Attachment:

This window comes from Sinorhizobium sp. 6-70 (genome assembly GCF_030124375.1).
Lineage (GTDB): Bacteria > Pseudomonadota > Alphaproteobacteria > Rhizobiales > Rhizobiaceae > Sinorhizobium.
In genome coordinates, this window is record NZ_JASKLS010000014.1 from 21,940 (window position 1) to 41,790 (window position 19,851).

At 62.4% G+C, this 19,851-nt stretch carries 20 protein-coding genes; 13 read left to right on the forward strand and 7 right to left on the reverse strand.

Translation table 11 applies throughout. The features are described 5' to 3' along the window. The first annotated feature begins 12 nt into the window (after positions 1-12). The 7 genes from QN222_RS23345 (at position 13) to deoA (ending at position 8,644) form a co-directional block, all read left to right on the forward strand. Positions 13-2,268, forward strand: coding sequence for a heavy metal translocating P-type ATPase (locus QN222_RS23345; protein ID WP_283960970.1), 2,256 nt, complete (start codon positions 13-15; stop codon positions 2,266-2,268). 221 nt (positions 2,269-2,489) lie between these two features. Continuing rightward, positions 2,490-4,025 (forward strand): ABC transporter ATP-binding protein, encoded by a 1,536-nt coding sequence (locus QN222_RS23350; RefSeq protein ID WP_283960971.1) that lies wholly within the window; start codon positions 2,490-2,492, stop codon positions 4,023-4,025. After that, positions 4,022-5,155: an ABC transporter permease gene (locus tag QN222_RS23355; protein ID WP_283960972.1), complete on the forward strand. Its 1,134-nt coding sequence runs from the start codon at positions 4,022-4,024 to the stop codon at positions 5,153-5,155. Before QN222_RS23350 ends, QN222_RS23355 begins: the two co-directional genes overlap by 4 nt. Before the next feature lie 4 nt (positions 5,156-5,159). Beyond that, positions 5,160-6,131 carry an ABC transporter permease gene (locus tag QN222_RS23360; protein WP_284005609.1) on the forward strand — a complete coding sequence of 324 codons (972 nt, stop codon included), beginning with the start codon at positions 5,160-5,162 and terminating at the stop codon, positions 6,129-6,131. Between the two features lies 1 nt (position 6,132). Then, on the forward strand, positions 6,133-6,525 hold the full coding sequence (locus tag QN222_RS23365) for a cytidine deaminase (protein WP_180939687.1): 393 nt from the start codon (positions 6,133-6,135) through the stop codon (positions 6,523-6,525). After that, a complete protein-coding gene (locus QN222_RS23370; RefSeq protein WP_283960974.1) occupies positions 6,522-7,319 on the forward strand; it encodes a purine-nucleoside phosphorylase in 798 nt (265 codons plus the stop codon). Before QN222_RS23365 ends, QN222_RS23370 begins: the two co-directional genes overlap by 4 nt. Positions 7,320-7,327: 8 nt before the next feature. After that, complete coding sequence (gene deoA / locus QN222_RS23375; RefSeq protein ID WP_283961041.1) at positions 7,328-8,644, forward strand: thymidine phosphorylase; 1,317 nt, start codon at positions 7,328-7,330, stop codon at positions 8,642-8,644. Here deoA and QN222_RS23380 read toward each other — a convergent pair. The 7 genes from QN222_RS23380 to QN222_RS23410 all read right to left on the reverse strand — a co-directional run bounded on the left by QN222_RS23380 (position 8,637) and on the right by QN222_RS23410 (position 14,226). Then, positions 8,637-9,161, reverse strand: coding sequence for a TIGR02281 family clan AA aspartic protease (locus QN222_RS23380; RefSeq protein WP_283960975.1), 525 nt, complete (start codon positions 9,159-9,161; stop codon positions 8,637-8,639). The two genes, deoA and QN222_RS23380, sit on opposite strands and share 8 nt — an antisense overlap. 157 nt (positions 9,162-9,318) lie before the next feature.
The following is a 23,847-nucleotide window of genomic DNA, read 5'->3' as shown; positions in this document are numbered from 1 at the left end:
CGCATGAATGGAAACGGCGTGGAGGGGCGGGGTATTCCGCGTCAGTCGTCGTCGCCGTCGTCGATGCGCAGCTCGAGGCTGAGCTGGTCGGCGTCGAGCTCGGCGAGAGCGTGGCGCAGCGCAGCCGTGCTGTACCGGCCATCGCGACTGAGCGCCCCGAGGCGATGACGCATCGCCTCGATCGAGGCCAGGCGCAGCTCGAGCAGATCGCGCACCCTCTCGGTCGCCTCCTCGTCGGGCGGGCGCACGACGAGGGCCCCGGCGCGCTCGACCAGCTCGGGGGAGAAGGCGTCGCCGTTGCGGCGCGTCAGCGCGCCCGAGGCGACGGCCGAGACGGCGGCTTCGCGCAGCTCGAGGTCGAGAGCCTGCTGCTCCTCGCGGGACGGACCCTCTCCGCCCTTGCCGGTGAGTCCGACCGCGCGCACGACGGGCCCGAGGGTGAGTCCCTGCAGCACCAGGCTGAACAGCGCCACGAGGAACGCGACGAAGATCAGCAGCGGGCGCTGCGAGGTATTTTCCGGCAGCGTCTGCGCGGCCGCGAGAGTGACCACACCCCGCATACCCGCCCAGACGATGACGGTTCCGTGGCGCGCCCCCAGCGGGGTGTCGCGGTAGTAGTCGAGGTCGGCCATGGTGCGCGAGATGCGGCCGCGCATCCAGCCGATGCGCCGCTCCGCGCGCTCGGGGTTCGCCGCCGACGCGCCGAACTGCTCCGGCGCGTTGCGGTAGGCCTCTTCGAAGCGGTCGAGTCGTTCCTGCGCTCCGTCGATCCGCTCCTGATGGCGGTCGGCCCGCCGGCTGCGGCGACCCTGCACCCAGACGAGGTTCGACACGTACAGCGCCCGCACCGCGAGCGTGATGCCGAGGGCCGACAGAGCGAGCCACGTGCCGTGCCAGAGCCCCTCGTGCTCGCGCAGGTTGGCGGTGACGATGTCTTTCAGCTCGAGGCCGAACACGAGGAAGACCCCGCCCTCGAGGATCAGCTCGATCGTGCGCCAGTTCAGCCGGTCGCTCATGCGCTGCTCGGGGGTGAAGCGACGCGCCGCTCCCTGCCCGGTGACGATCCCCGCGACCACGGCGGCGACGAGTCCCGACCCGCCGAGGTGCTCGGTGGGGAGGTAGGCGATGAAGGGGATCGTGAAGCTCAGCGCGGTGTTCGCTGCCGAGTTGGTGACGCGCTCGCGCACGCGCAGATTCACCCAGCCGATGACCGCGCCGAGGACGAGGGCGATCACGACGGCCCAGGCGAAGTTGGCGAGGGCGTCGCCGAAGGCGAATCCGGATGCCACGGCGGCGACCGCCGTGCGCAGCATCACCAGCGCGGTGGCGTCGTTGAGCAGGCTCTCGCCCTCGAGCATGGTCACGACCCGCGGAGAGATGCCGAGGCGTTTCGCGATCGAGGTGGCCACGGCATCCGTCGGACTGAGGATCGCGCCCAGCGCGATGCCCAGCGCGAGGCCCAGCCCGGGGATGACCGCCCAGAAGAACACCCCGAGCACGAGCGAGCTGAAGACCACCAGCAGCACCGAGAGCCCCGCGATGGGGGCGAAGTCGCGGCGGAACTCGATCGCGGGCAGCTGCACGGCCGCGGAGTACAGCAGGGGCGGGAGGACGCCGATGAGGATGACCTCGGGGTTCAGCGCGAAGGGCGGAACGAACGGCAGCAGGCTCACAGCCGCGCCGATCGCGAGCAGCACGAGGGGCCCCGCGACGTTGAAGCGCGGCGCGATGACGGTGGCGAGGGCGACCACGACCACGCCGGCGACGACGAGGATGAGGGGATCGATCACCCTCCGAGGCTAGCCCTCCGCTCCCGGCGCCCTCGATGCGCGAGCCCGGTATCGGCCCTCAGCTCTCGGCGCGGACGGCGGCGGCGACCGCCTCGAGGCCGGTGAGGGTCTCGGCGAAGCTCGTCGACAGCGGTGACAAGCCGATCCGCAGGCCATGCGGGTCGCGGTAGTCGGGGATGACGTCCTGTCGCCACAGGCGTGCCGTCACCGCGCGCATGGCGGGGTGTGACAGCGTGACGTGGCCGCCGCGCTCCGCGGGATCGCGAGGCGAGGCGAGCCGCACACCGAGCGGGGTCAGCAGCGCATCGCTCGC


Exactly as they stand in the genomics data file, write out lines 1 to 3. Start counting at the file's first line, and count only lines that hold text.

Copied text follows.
This window comes from Sinorhizobium sp. 6-70 (genome assembly GCF_030124375.1).
Lineage (GTDB): Bacteria > Pseudomonadota > Alphaproteobacteria > Rhizobiales > Rhizobiaceae > Sinorhizobium.
In genome coordinates, this window is record NZ_JASKLS010000014.1 from 21,940 (window position 1) to 41,790 (window position 19,851).